A recent study suggested that breastfeeding lowers the risk of high blood pressure in women. Women, who fed more infants and for a longer period of time were found to be at a lower risk to suffer from hypertension as they reached menopause.
High Blood Pressure is the greatest risk factor for diseases such as heart attacks, strokes and dementia, and it can also lead to death.
Researchers examined more than 3,000 non-smoking postmenopausal women. During breastfeeding, oxytocin- the hormone released during sex, is boosted by breastfeeding and can help with illnesses.
Dr Nam-Kyong Choi, of Ewha Woman's University, Seoul, said, "Our findings endorsed the current recommendations for breastfeeding for the benefit of maternal health in mothers' later lives."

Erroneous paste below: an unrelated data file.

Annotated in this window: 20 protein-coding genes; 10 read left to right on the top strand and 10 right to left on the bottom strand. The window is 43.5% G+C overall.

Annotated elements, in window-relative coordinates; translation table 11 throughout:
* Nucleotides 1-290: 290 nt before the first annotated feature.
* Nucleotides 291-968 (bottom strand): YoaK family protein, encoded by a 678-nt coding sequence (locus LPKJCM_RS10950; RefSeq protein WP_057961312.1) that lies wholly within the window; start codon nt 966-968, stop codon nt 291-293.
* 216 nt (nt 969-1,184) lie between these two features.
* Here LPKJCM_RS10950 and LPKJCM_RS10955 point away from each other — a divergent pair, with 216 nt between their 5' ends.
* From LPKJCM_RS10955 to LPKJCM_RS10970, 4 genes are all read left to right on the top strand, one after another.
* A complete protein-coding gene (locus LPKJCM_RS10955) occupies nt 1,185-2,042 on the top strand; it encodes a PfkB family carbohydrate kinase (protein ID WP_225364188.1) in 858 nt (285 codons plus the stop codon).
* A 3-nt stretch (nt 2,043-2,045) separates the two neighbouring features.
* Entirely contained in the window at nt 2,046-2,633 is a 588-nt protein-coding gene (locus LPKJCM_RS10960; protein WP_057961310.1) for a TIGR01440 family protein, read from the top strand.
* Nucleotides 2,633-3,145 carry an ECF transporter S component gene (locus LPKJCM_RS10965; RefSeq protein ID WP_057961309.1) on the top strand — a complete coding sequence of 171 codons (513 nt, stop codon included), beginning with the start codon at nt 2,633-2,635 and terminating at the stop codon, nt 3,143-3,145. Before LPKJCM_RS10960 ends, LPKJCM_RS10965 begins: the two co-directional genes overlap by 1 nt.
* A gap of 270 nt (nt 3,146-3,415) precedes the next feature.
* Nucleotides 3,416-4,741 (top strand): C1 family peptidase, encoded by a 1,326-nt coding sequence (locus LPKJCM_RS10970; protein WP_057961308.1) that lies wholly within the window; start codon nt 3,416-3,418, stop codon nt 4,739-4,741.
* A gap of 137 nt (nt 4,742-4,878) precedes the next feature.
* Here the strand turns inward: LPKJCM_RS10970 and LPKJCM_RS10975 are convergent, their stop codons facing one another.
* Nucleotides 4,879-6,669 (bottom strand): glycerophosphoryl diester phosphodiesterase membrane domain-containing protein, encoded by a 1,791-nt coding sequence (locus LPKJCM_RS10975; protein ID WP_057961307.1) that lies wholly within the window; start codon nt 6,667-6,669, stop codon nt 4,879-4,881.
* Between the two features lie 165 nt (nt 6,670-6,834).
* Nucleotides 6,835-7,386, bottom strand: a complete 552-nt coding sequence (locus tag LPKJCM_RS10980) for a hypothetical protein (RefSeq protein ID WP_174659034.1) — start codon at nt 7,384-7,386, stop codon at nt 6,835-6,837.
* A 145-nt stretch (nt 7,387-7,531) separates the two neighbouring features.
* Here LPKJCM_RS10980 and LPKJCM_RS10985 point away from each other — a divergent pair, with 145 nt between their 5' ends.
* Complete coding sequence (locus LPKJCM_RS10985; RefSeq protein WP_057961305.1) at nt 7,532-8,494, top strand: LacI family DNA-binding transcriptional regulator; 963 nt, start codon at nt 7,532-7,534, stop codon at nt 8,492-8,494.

The results indicated that women who breastfed at least 5 children were 51 percent less likely to have blood pressure, compared to one or none. Benefits were lessened for obese and diabetic women due to an unhealthy lifestyle.
The women who fed for the longest duration (96 - 324 months) showed a 45 percent lower risk of hypertension.
Dr Choi suggested that breastfeeding after pregnancy can possibly ‘reset’ maternal metabolism (for example, insulin resistance and fat accumulation), decreasing the risk of obesity-related diseases.
She also mentioned that the women, who stop breastfeeding before 6 months or those who don’t breastfeed at all, are at a higher risk of cardiovascular disease and diabetes.
"Elevated blood pressure is the greatest single risk factor for the worldwide burden of disease and mortality. High blood pressure explained 9.4 million deaths and 7 percent of global disability-adjusted life years in 2010. With global increases in elderly populations and in cardiovascular diseases, the prevalence of hypertension is consistently expected to increase and to remain a major public health challenge," said Dr Choi.
Department of Health guidelines requests all mothers to breastfeed their offspring at least for the first 6 months if they are able to.
The findings were published in the Americal Journal of Hypertension.